NMT - New Mexico Tech New Mexico Tech Petroleum Engineering

The New Mexico Institute of
Mining and Technology

Department of Petroleum & Natural Gas Engineering
















New Mexico Tech has over 60 years' experience educating petroleum engineers, dating from the 1930's when we were known as the New Mexico School of Mines. Today, with the world's demand for oil still growing, we are at the forefront in petroleum education and technology. The high demand for trained petroleum engineers is projected to remain well into the 21st century. Starting salaries are among the highest for any field of engineering. Recent New Mexico Tech graduates with bachelor's degrees in petroleum engineering reported starting salaries of $85,000 and higher.


Announcements:

Award Recognition:


- Meeting Tomorrow's Energy Challenges Today -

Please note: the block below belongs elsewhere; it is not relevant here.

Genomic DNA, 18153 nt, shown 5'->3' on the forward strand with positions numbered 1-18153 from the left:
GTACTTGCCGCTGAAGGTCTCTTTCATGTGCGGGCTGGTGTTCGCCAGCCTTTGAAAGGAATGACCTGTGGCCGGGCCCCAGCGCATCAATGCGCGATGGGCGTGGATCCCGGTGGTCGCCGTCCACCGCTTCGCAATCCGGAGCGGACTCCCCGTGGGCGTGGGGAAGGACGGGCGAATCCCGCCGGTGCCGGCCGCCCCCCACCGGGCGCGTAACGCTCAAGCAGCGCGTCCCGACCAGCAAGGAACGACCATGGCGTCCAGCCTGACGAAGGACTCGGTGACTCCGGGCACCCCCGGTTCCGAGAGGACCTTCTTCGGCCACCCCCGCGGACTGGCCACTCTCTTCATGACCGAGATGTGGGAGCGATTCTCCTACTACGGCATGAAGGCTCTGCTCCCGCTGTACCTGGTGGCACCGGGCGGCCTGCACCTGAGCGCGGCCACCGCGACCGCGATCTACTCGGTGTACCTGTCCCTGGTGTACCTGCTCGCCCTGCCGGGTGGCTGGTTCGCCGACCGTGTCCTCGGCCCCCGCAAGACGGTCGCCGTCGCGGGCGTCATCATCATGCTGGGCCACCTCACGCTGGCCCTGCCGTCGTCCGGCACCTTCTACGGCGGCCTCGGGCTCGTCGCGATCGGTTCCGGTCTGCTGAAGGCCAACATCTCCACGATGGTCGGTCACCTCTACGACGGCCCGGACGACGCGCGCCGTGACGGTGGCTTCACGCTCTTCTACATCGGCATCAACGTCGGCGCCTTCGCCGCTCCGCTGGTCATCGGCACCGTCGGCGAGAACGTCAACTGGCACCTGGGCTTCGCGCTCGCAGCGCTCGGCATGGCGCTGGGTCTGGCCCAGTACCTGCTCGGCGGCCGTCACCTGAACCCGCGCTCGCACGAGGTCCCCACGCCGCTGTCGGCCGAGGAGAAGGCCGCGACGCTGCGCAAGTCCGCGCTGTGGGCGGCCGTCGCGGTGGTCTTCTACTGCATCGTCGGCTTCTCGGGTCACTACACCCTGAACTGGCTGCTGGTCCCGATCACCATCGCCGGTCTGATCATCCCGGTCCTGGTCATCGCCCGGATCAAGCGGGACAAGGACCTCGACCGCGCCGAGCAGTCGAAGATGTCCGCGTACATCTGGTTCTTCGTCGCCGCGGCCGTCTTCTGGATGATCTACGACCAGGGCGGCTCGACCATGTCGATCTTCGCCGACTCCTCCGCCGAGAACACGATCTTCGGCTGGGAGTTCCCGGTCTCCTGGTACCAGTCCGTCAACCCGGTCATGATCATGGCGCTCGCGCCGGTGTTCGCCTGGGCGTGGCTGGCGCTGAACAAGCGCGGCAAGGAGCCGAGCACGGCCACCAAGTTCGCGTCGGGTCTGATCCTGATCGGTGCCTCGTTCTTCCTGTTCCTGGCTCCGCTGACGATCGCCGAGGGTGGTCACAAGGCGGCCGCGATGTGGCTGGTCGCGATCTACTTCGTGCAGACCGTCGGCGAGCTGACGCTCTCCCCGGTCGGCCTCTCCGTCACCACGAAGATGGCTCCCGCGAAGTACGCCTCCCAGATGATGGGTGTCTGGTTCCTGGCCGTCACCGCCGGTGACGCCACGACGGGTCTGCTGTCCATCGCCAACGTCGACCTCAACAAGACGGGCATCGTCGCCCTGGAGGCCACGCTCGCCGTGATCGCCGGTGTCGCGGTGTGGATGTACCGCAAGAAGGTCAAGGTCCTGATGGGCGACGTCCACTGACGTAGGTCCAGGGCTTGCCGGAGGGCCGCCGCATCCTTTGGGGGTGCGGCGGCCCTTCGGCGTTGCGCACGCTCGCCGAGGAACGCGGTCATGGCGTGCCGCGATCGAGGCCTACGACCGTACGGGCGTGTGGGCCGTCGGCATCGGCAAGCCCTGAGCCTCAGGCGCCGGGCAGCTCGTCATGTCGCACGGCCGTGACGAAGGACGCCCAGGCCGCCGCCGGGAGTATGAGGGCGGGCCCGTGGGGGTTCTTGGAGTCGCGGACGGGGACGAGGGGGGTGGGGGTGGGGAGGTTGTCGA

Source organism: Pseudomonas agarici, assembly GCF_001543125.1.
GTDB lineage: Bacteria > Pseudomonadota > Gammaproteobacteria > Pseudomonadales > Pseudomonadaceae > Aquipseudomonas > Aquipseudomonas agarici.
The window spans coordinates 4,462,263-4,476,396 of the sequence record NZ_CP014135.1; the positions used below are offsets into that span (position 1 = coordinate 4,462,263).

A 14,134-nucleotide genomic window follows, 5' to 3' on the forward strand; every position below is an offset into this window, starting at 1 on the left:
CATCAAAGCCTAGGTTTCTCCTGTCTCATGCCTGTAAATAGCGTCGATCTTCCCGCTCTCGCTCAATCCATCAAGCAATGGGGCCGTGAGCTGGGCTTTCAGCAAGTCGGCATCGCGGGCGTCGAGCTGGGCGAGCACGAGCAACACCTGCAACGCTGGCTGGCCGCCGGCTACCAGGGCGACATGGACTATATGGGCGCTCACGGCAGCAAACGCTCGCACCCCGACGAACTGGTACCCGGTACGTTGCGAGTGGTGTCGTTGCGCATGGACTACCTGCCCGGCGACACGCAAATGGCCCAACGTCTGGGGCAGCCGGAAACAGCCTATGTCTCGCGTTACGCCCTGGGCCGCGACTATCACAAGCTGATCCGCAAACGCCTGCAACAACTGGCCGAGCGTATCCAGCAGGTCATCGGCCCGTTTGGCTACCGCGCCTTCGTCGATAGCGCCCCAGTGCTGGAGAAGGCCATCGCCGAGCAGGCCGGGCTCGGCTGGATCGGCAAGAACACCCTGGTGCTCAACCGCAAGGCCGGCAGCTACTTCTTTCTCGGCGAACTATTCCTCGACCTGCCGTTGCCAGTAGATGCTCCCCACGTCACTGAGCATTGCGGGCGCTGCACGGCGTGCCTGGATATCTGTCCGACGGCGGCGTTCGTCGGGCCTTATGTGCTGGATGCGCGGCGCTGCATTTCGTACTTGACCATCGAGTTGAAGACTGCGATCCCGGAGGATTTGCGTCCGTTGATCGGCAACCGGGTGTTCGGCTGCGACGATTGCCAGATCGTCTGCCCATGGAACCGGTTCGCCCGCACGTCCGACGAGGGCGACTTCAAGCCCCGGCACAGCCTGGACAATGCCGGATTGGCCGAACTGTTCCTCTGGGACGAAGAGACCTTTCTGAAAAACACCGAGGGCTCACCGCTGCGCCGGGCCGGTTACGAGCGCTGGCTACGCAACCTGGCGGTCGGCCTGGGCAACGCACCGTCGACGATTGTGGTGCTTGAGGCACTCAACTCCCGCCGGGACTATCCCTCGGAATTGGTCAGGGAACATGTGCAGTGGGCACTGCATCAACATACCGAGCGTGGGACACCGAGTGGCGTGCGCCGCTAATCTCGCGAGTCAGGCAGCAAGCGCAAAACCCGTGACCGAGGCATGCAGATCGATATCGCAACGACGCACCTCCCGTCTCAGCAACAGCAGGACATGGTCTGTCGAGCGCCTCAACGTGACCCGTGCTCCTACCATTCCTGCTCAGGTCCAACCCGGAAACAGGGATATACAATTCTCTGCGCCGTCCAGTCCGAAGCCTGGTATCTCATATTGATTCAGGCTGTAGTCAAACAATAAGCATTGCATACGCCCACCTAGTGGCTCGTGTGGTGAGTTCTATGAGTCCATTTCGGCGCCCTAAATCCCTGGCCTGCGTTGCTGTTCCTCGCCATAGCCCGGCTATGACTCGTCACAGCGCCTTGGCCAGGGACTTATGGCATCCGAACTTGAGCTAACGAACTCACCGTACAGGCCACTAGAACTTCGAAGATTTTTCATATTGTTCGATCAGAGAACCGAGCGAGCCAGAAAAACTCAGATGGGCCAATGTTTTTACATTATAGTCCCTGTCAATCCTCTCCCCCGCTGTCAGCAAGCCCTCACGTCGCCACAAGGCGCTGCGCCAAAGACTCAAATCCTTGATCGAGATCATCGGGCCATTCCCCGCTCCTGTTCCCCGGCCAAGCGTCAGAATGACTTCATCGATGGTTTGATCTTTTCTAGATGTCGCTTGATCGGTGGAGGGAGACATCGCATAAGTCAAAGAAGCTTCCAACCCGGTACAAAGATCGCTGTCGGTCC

As a modern petroleum engineer, you'll be expected to perform interdisciplinary activities in the areas of drilling, production, formation evaluation, and reservoir engineering. Accordingly, we have designed New Mexico Tech's program to train you in many areas: geology, hydraulics, engineering mechanics, thermodynamics, physical chemistry, and economics.

   The Petroleum Engineering department places particular emphasis on giving you "hands-on" experience as well as classroom education. In four modern laboratories, you'll gain practical experience with drilling fluids, well completions, formation evaluation, and reservoir engineering.

   An industry consortium sponsors projects in the area of reservoir characterization and simulation, and our students work and interact directly with industry operations and research staff. In addition, engineers and geoscientists from Sandia and Los Alamos National Laboratories often work with the Petroleum Engineering department. The Petroleum Recovery Research Center (PRRC) is located on campus and is well known in the industry as a research leader in advanced techniques of improved petroleum recovery. Researchers from the PRRC interact extensively with the Petroleum Engineering department.



Webmaster: Karen Balch and Mark Shaffer


Site Design By Rich Clark


Last Updated: 7/7/2014